Headlines: December 20th, 2012

All children in care are to get a virtual school head in a move to reduce the wide gap in attainment compared to the national average for childeren overall.

The national average for children overall who pass five GCSEs, including English and maths is 58 per cent. The average for children in care is just under 15 per cent.

To prevent this attainment gap from stagnating or widening further, the Government intends to enshrine in law a virtual school head for every council. Their primary focus will be to raise the educational attainment of children in care by getting them the support they need to succeed at school and in later life.

Where councils have already appointed virtual school heads, significant improvements in attainment have been achieved. This year, 40 per cent of looked after children in Warrington achieved 5 good GCSEs, 37.5 per cent in North Tyneside and 22.2 per cent in Dudley.

The success of this approach comes from combining the role of a head in a literal school with that of a parent. This will involve working with head teachers to find out what children in care need, such as extra tuition or emotional support, so that they can meet their highest possible level of educational achievement. They will also act like a ‘pushy parent’ providing support and challenge to senior directors and lead members amongst others, to make sure children in care get quality learning and support. They will also ensure children in care, as well as their foster or other carers, are actively involved in deciding about and delivering their education.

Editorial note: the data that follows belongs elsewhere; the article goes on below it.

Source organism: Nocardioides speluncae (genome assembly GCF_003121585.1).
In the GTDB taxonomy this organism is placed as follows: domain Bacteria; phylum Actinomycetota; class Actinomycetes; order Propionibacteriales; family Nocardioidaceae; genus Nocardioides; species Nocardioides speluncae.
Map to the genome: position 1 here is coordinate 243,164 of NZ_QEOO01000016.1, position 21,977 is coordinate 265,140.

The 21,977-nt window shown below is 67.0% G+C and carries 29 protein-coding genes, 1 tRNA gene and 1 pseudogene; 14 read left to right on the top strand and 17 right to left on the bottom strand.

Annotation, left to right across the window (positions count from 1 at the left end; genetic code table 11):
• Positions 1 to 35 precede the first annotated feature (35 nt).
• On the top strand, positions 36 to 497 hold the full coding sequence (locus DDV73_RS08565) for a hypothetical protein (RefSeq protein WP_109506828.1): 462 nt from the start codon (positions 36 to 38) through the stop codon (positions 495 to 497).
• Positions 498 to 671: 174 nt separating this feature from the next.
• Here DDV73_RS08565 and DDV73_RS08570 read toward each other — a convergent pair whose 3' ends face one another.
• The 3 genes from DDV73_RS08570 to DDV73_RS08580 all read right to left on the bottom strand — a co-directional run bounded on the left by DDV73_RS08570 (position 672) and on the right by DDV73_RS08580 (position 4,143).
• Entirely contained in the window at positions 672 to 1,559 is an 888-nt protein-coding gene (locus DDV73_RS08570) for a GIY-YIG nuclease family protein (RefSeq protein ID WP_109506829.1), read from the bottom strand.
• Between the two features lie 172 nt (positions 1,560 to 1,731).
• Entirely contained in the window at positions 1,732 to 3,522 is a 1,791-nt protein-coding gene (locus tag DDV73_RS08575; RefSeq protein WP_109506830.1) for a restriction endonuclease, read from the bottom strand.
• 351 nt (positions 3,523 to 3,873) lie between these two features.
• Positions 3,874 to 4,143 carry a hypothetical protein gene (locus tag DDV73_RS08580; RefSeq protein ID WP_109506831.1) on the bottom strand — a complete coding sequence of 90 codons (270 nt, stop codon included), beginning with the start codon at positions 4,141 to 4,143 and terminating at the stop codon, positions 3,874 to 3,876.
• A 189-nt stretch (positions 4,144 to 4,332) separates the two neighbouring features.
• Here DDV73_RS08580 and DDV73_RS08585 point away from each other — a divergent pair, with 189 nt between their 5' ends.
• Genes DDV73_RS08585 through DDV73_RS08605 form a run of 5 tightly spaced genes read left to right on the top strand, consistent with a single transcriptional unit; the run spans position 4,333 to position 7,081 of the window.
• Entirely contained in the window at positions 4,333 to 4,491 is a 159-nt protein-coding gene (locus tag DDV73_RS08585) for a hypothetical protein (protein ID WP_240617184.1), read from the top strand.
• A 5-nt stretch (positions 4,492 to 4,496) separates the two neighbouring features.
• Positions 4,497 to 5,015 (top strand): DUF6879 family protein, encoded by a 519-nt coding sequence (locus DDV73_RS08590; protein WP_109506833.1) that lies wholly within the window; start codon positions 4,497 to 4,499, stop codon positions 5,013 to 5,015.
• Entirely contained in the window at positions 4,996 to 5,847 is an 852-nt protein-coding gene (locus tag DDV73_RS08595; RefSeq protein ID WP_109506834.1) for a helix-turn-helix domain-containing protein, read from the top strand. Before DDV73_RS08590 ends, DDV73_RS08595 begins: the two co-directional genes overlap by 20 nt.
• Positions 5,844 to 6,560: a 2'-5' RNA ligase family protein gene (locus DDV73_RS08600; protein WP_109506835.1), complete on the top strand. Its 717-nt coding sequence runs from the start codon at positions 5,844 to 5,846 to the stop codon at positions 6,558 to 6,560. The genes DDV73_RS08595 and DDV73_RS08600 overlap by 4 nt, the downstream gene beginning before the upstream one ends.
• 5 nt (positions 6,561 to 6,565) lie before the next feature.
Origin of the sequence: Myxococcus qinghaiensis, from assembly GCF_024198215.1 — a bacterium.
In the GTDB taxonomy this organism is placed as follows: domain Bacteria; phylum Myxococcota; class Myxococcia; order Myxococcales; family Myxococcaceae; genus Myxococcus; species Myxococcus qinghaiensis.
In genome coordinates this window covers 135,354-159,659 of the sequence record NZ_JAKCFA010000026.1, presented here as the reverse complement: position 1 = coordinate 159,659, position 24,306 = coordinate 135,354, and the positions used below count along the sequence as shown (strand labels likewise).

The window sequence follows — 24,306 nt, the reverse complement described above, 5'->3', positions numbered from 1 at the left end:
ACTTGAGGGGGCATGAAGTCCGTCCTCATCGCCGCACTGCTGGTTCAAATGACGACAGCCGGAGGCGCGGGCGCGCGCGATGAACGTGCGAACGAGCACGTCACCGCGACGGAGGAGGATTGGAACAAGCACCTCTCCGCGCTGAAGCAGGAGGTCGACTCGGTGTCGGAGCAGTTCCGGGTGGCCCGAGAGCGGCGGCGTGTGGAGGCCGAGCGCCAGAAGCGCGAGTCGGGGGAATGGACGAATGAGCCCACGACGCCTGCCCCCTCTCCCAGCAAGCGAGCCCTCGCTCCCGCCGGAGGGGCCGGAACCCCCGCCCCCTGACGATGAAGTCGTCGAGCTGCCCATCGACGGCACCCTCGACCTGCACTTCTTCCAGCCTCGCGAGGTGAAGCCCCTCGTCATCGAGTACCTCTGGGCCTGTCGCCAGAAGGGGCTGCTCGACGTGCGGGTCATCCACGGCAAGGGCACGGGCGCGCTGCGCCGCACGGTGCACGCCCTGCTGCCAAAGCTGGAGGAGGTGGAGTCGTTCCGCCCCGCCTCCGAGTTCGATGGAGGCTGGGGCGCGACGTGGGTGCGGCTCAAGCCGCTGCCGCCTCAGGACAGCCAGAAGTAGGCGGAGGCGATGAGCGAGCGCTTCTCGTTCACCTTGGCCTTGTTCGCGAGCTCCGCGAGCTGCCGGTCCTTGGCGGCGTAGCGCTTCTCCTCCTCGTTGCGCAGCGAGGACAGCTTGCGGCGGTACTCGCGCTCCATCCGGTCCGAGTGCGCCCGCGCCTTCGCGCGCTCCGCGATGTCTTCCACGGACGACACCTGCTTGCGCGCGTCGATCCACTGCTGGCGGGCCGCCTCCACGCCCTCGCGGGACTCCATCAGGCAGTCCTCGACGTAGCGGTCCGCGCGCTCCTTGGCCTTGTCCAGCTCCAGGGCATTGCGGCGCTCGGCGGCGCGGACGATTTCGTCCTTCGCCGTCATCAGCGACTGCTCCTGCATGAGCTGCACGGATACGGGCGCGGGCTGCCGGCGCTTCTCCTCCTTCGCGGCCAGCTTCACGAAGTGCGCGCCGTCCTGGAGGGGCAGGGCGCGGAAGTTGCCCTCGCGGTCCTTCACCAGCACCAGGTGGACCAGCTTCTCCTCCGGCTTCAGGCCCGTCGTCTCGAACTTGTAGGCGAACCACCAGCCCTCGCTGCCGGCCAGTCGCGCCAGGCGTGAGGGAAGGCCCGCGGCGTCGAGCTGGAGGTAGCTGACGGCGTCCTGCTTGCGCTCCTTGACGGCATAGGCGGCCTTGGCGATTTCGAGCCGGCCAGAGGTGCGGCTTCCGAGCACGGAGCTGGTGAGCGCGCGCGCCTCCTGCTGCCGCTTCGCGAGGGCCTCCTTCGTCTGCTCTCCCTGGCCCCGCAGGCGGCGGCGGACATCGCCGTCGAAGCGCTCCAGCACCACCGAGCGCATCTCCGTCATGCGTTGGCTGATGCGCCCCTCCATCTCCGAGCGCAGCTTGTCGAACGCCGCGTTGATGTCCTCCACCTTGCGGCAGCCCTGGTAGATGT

Edward Timpson, Children and Families Minister, said: “I know that a lot of councils go that extra mile to help educate children who are in care, and don’t have the stable family home that is often taken for granted. However, a patchy service still exists and, as their poor educational outcomes show, this isn’t good enough for children in care who deserve better.”

The Department for Education has also announced that to help those in care during their school years the National College will make changes to the College’s modular curriculum to help drive up the attainment of looked after children. The improved programme will help improve the understanding of governors about how they can support the needs of looked after children and the work of virtual school heads.